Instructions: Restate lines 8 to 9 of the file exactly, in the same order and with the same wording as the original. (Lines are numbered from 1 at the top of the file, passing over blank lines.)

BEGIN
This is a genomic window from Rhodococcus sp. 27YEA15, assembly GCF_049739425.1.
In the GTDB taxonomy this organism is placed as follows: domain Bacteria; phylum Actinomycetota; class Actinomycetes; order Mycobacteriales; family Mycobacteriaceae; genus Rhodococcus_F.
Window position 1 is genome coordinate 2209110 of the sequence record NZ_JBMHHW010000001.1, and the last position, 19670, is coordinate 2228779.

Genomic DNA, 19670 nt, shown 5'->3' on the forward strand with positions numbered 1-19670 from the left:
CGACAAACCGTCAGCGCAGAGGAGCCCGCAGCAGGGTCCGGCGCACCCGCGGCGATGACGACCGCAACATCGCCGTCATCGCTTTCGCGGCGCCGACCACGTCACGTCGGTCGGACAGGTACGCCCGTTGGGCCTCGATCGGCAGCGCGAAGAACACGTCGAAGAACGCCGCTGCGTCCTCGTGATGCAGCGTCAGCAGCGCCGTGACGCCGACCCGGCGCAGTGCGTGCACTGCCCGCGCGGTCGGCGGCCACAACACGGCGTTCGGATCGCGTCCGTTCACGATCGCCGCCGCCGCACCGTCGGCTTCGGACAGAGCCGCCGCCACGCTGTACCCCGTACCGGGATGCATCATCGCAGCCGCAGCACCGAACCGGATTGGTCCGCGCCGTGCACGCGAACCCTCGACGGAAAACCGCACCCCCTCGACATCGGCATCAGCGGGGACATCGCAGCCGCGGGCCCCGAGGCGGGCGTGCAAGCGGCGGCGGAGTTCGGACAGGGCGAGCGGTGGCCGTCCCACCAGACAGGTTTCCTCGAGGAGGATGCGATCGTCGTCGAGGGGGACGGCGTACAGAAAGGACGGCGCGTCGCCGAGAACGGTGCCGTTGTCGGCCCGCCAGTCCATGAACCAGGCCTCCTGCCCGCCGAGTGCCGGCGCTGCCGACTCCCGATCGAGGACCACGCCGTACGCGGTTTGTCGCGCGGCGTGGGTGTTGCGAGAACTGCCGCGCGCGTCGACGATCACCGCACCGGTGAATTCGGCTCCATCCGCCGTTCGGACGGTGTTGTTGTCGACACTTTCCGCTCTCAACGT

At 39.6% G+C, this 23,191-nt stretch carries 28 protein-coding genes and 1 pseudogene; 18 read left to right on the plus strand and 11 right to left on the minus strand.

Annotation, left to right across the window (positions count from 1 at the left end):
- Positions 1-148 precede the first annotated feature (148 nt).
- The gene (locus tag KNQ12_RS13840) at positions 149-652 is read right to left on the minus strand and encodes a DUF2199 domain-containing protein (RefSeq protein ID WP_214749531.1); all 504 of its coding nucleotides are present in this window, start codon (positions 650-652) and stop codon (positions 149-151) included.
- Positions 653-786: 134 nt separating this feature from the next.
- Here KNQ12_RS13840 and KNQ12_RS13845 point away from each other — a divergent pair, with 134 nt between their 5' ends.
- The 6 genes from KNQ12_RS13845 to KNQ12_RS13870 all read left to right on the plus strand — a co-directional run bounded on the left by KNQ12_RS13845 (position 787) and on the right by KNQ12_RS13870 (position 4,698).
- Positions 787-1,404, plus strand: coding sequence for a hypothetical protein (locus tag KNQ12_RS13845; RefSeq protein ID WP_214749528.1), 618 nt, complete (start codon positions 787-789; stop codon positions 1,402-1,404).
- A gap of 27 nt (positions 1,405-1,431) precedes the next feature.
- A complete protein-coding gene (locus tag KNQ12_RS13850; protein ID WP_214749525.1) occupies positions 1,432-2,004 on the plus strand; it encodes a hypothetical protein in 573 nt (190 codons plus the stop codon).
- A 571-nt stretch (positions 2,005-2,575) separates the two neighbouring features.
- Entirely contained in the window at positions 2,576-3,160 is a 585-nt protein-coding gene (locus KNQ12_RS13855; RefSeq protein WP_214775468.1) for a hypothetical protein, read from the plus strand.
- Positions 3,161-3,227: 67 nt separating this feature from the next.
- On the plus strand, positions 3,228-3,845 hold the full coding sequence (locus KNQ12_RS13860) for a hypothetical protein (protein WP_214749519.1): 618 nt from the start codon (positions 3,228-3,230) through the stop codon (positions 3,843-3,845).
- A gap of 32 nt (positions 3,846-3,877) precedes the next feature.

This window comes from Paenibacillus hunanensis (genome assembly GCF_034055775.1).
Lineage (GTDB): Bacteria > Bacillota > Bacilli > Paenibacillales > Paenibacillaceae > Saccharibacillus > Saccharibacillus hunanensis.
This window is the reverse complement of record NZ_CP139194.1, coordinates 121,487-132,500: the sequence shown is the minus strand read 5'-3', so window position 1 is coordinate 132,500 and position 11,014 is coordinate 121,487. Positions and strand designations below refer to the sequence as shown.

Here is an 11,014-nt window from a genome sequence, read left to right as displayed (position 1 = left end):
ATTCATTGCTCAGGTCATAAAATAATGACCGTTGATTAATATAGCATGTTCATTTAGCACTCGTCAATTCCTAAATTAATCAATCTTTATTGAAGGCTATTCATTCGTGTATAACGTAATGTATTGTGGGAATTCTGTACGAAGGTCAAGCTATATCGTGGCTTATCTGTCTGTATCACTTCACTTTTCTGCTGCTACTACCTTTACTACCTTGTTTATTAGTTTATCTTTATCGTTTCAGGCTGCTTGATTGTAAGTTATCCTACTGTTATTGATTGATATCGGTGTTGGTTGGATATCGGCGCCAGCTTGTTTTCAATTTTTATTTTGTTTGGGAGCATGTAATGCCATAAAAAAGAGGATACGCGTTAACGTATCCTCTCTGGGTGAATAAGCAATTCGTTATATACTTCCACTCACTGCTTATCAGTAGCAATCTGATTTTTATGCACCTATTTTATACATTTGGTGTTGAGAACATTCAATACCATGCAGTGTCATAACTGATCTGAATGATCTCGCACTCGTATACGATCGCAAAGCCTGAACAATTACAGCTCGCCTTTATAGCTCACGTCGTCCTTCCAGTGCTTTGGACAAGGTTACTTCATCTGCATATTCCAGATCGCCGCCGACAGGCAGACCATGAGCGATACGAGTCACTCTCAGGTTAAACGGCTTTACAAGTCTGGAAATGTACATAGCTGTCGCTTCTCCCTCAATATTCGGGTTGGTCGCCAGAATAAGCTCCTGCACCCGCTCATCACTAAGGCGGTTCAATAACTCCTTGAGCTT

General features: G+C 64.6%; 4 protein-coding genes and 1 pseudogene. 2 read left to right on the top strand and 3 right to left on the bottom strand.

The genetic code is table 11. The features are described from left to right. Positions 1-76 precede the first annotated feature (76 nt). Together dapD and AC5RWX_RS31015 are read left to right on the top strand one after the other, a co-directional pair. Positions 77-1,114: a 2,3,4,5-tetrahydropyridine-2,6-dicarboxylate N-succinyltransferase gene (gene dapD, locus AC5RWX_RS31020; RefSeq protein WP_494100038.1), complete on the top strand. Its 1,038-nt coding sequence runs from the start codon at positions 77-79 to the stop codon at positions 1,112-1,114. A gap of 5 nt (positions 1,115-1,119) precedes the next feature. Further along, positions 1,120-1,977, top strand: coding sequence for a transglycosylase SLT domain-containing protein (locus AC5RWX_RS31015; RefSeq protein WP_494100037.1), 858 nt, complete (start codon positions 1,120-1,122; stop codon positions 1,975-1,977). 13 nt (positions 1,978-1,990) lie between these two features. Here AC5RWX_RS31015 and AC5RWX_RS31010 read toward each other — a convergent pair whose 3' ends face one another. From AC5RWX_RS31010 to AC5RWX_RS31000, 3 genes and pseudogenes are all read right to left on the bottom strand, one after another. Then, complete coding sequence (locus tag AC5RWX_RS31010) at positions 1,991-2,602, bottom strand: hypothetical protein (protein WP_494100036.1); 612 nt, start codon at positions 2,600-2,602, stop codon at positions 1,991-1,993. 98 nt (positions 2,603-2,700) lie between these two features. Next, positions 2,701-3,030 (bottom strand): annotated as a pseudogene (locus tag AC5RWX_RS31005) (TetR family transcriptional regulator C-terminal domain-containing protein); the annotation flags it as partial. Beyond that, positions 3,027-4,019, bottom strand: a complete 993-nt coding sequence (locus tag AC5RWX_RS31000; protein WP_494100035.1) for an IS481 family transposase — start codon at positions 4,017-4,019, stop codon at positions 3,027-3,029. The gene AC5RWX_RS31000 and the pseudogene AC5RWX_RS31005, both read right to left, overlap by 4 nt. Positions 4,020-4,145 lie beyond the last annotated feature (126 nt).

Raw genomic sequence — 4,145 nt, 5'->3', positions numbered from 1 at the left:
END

- Positions 1-148 precede the first annotated feature (148 nt).
- The gene (locus tag KNQ12_RS13840) at positions 149-652 is read right to left on the minus strand and encodes a DUF2199 domain-containing protein (RefSeq protein ID WP_214749531.1); all 504 of its coding nucleotides are present in this window, start codon (positions 650-652) and stop codon (positions 149-151) included.